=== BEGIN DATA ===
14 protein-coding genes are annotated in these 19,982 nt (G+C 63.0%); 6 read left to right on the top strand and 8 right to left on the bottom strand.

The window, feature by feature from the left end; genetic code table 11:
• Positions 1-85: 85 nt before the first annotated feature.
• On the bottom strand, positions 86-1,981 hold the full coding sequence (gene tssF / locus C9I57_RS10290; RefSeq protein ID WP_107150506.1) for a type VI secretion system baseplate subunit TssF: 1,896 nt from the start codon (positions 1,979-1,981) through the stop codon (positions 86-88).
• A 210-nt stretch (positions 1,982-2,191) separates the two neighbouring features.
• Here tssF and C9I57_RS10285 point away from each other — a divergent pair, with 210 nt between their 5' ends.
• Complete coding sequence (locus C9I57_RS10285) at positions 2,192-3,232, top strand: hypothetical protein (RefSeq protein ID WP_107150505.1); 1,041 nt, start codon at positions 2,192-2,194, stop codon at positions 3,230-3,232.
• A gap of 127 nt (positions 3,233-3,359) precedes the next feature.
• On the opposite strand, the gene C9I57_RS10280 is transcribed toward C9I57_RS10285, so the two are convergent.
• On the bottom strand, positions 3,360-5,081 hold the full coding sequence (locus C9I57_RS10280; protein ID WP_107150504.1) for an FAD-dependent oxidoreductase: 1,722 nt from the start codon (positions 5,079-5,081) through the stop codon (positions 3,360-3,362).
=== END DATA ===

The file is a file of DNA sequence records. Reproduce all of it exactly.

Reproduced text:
14 protein-coding genes are annotated in these 19,982 nt (G+C 63.0%); 6 read left to right on the top strand and 8 right to left on the bottom strand.

The window, feature by feature from the left end; genetic code table 11:
• Positions 1-85: 85 nt before the first annotated feature.
• On the bottom strand, positions 86-1,981 hold the full coding sequence (gene tssF / locus C9I57_RS10290; RefSeq protein ID WP_107150506.1) for a type VI secretion system baseplate subunit TssF: 1,896 nt from the start codon (positions 1,979-1,981) through the stop codon (positions 86-88).
• A 210-nt stretch (positions 1,982-2,191) separates the two neighbouring features.
• Here tssF and C9I57_RS10285 point away from each other — a divergent pair, with 210 nt between their 5' ends.
• Complete coding sequence (locus C9I57_RS10285) at positions 2,192-3,232, top strand: hypothetical protein (RefSeq protein ID WP_107150505.1); 1,041 nt, start codon at positions 2,192-2,194, stop codon at positions 3,230-3,232.
• A gap of 127 nt (positions 3,233-3,359) precedes the next feature.
• On the opposite strand, the gene C9I57_RS10280 is transcribed toward C9I57_RS10285, so the two are convergent.
• On the bottom strand, positions 3,360-5,081 hold the full coding sequence (locus C9I57_RS10280; protein ID WP_107150504.1) for an FAD-dependent oxidoreductase: 1,722 nt from the start codon (positions 5,079-5,081) through the stop codon (positions 3,360-3,362).